If there is one issue that is top of mind for most businesses in Whistler right now it is staffing in the Olympic year.
Not only are managers and owners trying to come to grips with a struggling economy, they are searching for a crystal ball to try and figure out whether Olympic aversion or Olympic fever should guide their hiring practices.
Understanding this dilemma Whistler's Chamber of Commerce has put together a panel to address staffing over the next few months and even beyond.
"I want to call the Oct. 15 lunch (conference) a call to action for our businesses," said Chamber president Fiona Famulak.
The session will provide essential information that businesses need to develop their HR plans for the 2009-2010 winter season, including the 2010 Winter Games.
Panel presentations will address the following:
• How will employee motivation be impacted by Olympic activities?
• What are the latest HR trends in the Sea to Sky corridor?
• What are Whistler Blackcomb's and VANOC's HR plans?
• What are creative ways of recruiting for this winter season?
• How can businesses retain employees throughout this winter season?
There will be several panelists from VANOC, go2 (the resource for people in tourism), Whistler Blackcomb and the chamber to provide an overview of possible local, national, and international solutions to businesses' HR challenges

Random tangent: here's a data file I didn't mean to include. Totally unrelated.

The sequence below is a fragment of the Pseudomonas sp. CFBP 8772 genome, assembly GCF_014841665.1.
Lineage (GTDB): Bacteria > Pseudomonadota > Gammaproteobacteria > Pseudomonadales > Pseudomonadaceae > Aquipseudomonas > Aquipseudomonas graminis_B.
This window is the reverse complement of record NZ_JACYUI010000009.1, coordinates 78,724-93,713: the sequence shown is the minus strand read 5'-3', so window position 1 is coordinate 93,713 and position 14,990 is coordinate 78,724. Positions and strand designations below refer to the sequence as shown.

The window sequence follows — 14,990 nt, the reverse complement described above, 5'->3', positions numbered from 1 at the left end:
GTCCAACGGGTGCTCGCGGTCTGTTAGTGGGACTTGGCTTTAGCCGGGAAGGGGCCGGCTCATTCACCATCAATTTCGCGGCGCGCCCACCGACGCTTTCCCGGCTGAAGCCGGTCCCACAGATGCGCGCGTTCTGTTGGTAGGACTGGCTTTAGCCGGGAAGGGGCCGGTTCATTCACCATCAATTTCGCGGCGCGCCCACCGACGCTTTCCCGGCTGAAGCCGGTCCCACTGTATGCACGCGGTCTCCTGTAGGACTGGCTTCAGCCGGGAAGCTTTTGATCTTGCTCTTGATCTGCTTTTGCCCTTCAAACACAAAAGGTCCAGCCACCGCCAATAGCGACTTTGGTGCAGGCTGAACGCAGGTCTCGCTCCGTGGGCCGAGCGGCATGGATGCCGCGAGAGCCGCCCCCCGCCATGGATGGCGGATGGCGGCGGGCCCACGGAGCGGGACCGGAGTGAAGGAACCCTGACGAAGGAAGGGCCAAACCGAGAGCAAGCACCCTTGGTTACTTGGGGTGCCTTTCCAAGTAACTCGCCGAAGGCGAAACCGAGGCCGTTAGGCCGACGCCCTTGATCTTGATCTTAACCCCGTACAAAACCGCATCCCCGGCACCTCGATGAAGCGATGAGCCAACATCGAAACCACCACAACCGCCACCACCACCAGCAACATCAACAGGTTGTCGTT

Presentations will be followed by 15 minutes of Q & As.
The Employment Standards Branch, Service Canada, Citizenship and Immigration Canada and SWAP Working Holidays will each host a table to answer any HR related questions as well.
"After transportation, planning for staffing needs in 2010 is the next most important planning exercise for our business," said Famulak.
Thanks to a corridor-specific 2005-06 labour market study it is already known that businesses are chronically short about 2,500 workers each year.
With VANOC and its contractors looking for up to 10,000 paid workers and 25,000 volunteers it is likely the market for employees will be even more squeezed.
"The fact that VANOC and its suppliers need approximately 35,000 individuals (paid and volunteer) to deliver their services means that 35,000 individuals will be soaked up, so there will be a smaller pool of resources available to our businesses," said Famulak.
"We feel at the chamber that that information needs to be clearly presented so that there is no misunderstanding of what their needs are and therefore what the impact on the local community will be."
For that reason Famulak is urging businesses to make a plan for staffing. It may not work to run with a lean model until Games time, as it may be nearly impossible to get staff.